Shaun Johnston (Scripps Institution of Oceanography)
Internal tidal energy fluxes in the South China Sea from density and velocity measurements by gliders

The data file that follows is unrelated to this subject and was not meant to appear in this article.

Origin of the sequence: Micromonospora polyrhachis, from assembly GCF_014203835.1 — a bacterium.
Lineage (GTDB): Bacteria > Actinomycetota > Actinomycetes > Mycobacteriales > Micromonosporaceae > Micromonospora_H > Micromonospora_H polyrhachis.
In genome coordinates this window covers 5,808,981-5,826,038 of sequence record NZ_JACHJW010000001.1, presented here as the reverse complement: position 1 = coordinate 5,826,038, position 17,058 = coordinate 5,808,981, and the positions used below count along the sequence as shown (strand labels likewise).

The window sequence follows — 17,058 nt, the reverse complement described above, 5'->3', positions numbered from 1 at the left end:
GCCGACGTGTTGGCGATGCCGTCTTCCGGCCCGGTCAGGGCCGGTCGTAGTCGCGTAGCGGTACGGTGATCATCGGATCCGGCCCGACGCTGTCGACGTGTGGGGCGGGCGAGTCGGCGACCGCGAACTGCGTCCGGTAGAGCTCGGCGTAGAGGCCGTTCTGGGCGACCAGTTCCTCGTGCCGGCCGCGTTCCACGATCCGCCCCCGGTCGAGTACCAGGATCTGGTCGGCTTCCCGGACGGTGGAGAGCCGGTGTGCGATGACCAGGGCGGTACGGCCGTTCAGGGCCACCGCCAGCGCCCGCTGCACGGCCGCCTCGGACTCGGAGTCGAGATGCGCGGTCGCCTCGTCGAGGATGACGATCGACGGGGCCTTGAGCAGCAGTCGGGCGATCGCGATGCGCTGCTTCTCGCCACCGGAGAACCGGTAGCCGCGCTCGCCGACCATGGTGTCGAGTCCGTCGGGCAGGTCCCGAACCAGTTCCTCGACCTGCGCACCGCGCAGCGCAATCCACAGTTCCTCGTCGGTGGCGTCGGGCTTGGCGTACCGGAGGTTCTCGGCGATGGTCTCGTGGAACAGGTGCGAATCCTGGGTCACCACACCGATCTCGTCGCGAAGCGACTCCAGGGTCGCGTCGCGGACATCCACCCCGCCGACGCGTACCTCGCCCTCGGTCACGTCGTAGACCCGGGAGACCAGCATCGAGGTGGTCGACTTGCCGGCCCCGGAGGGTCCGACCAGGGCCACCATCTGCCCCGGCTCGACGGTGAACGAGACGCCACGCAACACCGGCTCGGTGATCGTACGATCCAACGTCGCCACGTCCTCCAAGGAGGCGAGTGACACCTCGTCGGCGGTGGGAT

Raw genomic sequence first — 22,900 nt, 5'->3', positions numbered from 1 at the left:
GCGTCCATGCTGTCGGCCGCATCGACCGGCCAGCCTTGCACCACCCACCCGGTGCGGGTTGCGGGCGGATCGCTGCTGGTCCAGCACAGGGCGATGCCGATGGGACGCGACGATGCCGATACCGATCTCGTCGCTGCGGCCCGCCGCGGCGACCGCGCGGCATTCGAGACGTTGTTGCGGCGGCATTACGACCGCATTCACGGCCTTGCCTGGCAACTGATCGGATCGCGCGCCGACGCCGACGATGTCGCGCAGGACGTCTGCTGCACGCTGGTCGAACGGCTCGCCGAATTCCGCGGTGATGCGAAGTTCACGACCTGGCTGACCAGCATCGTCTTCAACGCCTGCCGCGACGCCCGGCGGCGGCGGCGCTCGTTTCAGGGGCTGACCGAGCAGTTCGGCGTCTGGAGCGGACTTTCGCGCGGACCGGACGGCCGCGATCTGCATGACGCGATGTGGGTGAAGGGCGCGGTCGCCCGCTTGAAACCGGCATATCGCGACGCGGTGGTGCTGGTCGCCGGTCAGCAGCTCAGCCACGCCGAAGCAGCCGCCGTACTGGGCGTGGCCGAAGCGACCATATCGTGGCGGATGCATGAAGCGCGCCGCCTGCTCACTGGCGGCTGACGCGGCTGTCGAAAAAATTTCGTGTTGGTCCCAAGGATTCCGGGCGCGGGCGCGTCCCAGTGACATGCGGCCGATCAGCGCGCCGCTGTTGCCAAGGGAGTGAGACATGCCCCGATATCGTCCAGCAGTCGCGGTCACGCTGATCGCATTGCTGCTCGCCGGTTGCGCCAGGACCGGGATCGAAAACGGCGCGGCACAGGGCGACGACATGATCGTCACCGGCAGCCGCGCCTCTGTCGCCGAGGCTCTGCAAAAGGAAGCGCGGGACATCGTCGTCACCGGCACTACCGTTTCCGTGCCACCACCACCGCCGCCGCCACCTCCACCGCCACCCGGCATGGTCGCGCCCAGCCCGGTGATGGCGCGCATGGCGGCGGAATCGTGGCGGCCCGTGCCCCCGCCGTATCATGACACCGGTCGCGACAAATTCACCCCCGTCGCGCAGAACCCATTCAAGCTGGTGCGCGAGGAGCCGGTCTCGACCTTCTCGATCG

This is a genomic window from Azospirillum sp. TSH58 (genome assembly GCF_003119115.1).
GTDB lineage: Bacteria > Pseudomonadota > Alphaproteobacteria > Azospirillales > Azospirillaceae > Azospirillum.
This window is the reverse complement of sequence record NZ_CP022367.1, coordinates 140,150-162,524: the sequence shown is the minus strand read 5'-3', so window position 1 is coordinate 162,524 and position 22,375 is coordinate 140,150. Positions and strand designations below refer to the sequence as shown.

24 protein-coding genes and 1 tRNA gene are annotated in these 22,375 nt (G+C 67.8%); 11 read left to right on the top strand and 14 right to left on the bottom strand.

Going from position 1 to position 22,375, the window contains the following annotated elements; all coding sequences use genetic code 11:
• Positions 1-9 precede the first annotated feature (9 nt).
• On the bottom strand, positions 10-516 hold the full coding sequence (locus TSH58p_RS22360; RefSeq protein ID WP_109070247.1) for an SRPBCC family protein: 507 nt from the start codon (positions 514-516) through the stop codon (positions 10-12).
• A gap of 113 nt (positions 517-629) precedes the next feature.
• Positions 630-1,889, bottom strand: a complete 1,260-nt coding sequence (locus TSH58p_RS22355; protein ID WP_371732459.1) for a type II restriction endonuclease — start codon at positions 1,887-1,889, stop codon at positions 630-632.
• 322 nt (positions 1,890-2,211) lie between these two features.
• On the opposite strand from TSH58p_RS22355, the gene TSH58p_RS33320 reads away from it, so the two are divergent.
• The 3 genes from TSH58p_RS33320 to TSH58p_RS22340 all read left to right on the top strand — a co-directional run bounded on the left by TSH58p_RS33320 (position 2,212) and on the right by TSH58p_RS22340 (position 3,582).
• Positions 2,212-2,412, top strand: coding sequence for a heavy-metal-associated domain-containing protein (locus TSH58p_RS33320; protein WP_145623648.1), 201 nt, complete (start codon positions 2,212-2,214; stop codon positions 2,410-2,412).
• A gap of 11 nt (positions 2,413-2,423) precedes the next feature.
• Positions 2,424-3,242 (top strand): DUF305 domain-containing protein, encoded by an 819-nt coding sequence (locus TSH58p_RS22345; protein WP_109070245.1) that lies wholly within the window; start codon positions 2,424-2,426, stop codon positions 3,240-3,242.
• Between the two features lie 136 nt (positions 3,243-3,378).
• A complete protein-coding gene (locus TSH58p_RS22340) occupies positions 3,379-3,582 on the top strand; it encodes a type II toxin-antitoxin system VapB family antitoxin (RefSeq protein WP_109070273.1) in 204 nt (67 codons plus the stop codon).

Internal tidal energy fluxes were obtained from June--August 2011 using underwater gliders in the South China Sea. Spray gliders profiled every 2 hours to 500 m, which is deep enough given the shallow thermocline to compute mode-1 fluxes from vertical mode fits to tidal displacements and currents. Westward, mode-1 diurnal and semidiurnal fluxes exceeded 40 and 30 kW/m. To our knowledge, these flux observations are the first from both velocity and density measurements by gliders. Fluxes compare well with a mooring near a generation site in southern Luzon Strait and a regional model. Furthermore, the zonal-depth structure of the internal tide is obtained by binning measurements, which cover four spring-neap cycles and over 100 km along 20.5 N. Westward phase propagation is found for currents and displacements, while roughly constant phase is found along beams. Both these features of the phase suggest a narrow-banded internal tide. Semidiurnal energy density is largest along a ray path which coincides with generation sites on both the eastern and western ridges in Luzon Strait. Diurnal energy density is surface-intensified consistent with relatively shallower diurnal ray paths emanating from the eastern ridge.